Al – “Sammy’s story is the blueprint of a way of life that was paying dividends in America in the first half of the 20th Century.”23

The writing is not pretty, but it suits the subject perfectly – a very fine book, good analysis – It deserves a place along with “Main Street,” “Babbit,” “Elmer Gantry,” Marquand’s books on New England – A picture of the times – This book should outlast all the trash like “Anthony Adverse,” “Gone with the Wind,” “The Sun is my Undoing,” etc.

I hear that while no landings have been made, the Tyabas & Batangas Coasts have been shelled for the last 48 hours – And a landing (or landings) is imminent – Hence the guerrilla activity.


It is time – Leyte has been consolidated, the air bases established, supplies brought in.

The food situation is becoming grimmer & grimmer – Many will not be able to hold out for more than a month –

November 21, 1944

Nov. 21st

The air-raid siren went off at 4:25 AM. Now it is after 10 o’clock, the air-raid alarm is still on, not a plane has appeared. We hear that 400 planes bombed Mariveles & Corregidor. A rumor, of course. But something is happening – I am sure of it – For the first time – It is just two months since Manila was first bombed. In the next weeks, we shall see great things – I have never felt so hopeful before.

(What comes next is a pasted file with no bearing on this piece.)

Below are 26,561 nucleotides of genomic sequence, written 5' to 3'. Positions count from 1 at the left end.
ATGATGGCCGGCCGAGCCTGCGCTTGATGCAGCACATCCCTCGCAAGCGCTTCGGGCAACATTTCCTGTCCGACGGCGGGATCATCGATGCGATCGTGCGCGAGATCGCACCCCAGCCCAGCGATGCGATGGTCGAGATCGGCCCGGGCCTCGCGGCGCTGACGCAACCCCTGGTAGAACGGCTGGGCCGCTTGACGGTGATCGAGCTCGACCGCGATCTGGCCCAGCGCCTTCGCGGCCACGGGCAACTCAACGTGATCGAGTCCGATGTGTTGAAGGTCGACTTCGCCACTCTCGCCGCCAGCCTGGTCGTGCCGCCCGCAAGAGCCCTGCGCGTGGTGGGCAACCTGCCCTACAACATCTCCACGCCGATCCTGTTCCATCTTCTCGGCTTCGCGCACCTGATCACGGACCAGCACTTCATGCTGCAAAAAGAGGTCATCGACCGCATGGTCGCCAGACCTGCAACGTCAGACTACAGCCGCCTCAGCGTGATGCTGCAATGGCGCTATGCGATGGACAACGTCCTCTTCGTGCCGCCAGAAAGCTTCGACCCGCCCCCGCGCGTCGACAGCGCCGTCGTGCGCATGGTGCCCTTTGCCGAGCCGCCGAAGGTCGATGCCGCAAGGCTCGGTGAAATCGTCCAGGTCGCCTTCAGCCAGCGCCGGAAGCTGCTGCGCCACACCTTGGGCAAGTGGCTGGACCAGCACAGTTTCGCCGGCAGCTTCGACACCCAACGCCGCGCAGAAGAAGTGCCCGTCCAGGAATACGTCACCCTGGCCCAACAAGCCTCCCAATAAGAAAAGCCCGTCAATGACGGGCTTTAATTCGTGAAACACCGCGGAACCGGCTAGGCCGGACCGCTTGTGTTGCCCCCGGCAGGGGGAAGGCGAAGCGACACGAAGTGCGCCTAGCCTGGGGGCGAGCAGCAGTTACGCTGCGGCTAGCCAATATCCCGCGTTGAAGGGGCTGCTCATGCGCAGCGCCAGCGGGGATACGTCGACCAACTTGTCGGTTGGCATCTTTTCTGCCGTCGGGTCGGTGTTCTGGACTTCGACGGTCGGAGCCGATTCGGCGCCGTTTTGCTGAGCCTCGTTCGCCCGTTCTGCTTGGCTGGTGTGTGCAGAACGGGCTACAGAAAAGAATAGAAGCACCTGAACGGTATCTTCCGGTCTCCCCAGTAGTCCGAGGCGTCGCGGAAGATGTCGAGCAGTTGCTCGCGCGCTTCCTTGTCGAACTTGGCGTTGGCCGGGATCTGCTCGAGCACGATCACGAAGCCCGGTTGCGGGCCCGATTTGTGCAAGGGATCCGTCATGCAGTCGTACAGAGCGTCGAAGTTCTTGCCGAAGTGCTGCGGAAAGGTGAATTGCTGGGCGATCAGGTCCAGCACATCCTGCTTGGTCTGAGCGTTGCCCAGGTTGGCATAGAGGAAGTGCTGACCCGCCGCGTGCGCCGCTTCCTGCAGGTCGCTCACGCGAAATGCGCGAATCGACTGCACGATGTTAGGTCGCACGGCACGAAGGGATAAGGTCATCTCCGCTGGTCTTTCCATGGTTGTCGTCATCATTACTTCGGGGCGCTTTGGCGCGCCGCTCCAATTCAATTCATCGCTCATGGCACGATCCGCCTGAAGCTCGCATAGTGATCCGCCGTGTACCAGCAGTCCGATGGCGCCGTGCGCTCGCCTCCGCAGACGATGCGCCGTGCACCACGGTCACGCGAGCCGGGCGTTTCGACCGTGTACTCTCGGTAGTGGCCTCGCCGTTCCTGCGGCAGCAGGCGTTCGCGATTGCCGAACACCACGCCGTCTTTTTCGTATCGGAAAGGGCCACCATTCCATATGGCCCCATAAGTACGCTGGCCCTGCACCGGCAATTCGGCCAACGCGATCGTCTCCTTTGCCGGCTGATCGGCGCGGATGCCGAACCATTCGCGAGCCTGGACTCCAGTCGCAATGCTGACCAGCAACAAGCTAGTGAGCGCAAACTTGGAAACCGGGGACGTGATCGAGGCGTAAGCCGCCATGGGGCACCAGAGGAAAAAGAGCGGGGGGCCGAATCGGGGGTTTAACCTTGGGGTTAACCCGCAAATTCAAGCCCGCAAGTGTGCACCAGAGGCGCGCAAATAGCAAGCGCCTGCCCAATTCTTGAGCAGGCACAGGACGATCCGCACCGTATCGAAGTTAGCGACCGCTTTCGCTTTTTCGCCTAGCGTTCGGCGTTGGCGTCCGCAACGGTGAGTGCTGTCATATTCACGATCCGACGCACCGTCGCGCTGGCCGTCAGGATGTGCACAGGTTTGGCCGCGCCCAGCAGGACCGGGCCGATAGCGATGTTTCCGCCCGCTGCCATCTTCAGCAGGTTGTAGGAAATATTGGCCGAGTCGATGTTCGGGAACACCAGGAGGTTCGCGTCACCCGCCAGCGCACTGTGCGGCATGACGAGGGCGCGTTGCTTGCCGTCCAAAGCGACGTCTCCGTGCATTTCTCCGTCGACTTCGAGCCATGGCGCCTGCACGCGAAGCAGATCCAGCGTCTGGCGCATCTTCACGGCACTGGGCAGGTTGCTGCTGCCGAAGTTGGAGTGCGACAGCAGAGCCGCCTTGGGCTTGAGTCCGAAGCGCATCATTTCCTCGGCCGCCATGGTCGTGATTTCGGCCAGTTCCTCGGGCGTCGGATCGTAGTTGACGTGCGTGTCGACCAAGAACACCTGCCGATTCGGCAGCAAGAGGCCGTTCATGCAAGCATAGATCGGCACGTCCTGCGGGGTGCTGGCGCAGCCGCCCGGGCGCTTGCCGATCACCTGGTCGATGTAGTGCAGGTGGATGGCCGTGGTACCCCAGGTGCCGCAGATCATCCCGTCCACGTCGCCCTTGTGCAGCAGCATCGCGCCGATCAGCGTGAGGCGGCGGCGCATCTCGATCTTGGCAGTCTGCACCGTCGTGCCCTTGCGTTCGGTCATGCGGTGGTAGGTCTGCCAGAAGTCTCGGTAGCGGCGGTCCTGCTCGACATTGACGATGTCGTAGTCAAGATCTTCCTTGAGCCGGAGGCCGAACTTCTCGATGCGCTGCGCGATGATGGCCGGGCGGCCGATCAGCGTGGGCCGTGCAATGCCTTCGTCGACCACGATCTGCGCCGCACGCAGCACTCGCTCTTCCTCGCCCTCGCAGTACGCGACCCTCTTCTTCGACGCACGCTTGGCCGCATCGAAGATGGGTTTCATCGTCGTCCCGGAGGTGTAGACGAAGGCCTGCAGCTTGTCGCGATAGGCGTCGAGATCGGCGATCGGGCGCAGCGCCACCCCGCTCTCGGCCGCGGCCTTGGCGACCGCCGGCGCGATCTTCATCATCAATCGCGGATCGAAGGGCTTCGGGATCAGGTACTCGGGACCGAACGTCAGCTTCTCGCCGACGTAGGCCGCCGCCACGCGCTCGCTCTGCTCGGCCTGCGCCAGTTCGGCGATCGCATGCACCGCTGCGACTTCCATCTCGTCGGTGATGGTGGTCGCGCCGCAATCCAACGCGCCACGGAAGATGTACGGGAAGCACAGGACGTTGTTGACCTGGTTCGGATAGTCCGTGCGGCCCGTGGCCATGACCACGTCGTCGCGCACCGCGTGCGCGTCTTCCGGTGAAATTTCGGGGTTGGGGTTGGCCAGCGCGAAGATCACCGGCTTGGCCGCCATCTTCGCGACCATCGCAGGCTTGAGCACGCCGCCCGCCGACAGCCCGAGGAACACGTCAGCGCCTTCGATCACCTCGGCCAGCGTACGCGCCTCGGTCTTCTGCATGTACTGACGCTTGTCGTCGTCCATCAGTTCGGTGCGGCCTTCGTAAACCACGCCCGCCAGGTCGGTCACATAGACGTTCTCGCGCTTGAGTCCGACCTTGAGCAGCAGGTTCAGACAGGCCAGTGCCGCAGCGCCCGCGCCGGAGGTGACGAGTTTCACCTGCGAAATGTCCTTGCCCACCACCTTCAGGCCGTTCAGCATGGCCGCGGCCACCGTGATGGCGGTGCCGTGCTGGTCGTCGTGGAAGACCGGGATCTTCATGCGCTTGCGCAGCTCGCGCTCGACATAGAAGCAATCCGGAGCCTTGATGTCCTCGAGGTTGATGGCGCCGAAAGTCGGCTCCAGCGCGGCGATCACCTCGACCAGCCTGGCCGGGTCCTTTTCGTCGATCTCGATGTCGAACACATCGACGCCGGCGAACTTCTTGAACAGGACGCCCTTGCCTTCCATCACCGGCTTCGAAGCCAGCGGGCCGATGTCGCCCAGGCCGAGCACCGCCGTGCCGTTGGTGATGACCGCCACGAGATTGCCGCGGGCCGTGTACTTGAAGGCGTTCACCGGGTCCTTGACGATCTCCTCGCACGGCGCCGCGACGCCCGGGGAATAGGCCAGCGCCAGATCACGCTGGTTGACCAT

The air-raid-passed signal was given at 12:24 – Almost 8 hours under the airraid & not a plane.

Rumors are spreading: guerilla activity in Bulacan & Pagasinan – Landings in Legaspi, Nasugbu, along the Tyabas coast. The paper is supposed to have said – “subversive elements, ex-convicts & disloyal elements aided by P-38’s have been causing disturbances in Bulacan and Pagasinan.” If this is true, we can really be hopeful. Surely we should never allow great guerilla activity unless an army was prepared to support the guerillas.

As for food, the situation grows worse with every day –

1) The camp is out of money. This means no more coconut milk, no more watery vegetable gravies – Even though the milk and the gravies are so watery that they contribute very few calories, they help us get the corn & rice down – I have recommended taking all private funds for camp use – There are about P 180.000 (military on deposit at the Tiwan Bank for a/c of individuals – If we use it only for the purchase of coconuts at P 8 ea it will last for 2 months.